The minor league deal then-30-year-old veteran Ross Ohlendorf signed with the Washington Nationals last January included a clause which allowed the right-hander to opt out of the contract if he wasn't on the Nats' major league roster by mid-season. Ohlendorf was called up in early June, however, after going (4-5) with a 4.27 ERA, a 3.44 FIP, 30 walks (3.77 BB/9) and 67 Ks (8.41 K/9) in 13 games, 12 starts and 71 2/3 IP for the Triple-A Syracuse Chiefs, so it never came to that.
In 16 appearances for the Nationals in 2013, seven of them starts, Ohlendorf was (4-1) with a 3.28 ERA, 4.03 FIP, 14 walks (2.09 BB/9) and 45 Ks (6.71 K/9) in 60 1/3 IP over which he was worth +0.3 fWAR.
The strong campaign in the nation's capital earned Ohlendorf a 1-year/$1.25M deal for 2014 which he and the Nationals agreed upon this past December, avoiding arbitration.
After pitching more innings in the majors in 2013 than he had since 2010, Ohlendorf told reporters last weekend at NatsFest in the Gaylord Resort and Convention Center in National Harbor, MD, that he was happy the Nationals wanted him back and excited about what the major league deal likely means for him as he heads down to Viera, FL for his second Spring Training with Washington.
"I feel like there's a good chance of me being on the team versus last year I felt like I was probably going to be in Triple-A to start the year," Ohlendorf said. "So I feel a lot better. I just feel better about how last year went and where I am pitching-wise right now." Most of his success last season, the seven-year MLB veteran admitted (without mentioning the disorienting effect of his old-timey delivery) was tied to the fact that he was finally healthy and comfortable on the mound.
"I obviously did a lot better than I had in a couple of years," he explained. "It was mainly just I felt really good physically and I feel like that helped a lot. I knew that I could pitch really well it just had been a while."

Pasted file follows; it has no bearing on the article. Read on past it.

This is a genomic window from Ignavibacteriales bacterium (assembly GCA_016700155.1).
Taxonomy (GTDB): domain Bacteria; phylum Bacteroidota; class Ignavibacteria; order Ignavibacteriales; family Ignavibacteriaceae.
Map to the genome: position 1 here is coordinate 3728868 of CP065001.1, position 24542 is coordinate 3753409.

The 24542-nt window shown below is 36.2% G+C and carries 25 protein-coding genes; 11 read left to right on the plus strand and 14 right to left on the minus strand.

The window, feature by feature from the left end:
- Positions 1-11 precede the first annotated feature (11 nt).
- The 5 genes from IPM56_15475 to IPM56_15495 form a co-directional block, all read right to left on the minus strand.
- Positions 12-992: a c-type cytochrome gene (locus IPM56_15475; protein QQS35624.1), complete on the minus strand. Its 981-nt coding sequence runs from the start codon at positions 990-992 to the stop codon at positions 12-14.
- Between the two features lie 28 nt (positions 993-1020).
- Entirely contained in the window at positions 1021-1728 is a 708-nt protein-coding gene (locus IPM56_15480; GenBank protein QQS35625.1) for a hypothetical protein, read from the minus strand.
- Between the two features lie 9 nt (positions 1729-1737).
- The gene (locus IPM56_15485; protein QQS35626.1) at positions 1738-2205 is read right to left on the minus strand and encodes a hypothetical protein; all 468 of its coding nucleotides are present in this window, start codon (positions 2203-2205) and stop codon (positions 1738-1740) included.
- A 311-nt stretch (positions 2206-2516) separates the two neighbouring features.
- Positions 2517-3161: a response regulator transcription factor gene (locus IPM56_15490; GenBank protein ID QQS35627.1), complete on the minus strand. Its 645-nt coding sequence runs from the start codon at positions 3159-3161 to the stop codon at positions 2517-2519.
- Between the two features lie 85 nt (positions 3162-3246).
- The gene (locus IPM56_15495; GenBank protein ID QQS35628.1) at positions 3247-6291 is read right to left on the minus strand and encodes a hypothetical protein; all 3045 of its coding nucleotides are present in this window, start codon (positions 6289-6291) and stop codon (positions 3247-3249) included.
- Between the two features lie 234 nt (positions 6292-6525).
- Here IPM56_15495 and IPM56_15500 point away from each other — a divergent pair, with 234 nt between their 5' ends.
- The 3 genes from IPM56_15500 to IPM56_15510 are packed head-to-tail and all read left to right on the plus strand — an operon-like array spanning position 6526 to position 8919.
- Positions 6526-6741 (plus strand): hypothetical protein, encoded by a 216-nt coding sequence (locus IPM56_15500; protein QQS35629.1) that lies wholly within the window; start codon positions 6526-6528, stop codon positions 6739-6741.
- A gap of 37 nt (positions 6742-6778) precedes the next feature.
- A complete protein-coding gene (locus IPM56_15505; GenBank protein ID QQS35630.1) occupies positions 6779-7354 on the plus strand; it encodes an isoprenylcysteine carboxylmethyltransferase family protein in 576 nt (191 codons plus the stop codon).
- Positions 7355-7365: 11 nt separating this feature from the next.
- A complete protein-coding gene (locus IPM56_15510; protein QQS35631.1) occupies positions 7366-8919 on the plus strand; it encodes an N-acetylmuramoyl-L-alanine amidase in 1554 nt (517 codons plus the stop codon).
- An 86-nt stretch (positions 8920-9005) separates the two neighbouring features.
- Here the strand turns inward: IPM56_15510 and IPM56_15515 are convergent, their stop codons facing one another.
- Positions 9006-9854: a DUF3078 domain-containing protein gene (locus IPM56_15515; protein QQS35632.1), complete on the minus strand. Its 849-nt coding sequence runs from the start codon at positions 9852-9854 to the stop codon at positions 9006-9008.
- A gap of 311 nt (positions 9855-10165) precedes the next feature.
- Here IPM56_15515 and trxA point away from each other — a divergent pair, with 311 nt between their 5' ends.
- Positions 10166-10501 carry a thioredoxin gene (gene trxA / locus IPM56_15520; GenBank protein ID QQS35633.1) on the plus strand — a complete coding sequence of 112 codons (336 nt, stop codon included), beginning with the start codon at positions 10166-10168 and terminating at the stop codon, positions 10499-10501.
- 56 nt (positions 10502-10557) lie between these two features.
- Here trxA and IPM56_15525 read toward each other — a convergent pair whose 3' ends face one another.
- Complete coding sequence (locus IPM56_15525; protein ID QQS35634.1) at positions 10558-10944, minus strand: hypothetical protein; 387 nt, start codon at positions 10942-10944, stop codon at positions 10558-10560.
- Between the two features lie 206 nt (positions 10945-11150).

The reward for his efforts last season was a bit of stability for Ohlendorf, who bounced around over the last few seasons, pitching for the Pirates, Red Sox and Padres before signing with the Nationals and GM Mike Rizzo, who was in Arizona when the D-Backs drafted the 6'4'' righty out of Princeton in the 4th Round of the 2004 Draft.
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Ohlendorf said he wanted to come back and was happy the feeling was mutual and the Nats made an offer.
"I was hopeful that they would," the now-31-year-old pitcher said, "and I thought that it was likely. I'm really glad that it worked out. I really wanted to stay, so I'm really glad they wanted to keep me and it worked out."
Though predominantly a starter earlier in his career, the work he did out of the bullpen over the last few seasons has prepared him for the role he's likely to play this year since he's a long shot for the fifth spot in the Nationals' rotation.
"I learned last year how to just be flexible," Ohlendorf said. "I feel like I was able to help the team a lot in having that flexibility. So I'm looking forward to being able to help in that way."
"I've always liked starting more, but I'm definitely fine pitching in the bullpen too," he said.
While there was a lot of attention paid to Ohlendorf's old-timey rocking chair delivery last season, an increase in velocity, which included one particular 97 mph fastball he threw which a reporter mentioned last weekend, also played an important role in the right-hander's successful campaign.
"I feel like all season last year I was throwing as hard as I have in a couple years," Ohlendorf said, and according to Fangraphs.com, he is correct. While he started out in the majors with a 95 mph fastball, it had fallen over the last few seasons from an average of 93.7 mph in 2008, 91.5 in '09, 91.4 in 2010, 91.1 in 2011 to 90.7 in 2012, but last year Ohlendorf's heater had an average velocity of 92.5 mph and a maximum velocity of 96.8 mph that he hadn't touched since 2009.
"I've thrown that hard in the past," he said last Saturday. "It just had been a while. But the velocity definitely helped. I felt like my command was good. I learned to pitch up in the zone effectively, so, not just hitting 97 [mph] that one time, but just the fact that my velocity consistently was higher when I wanted it to be."
The hard work paid off in his deal for 2014. Asked where the comeback season came from, Ohlendorf chalked it up to hard work.
"Just not giving up on it, I guess."
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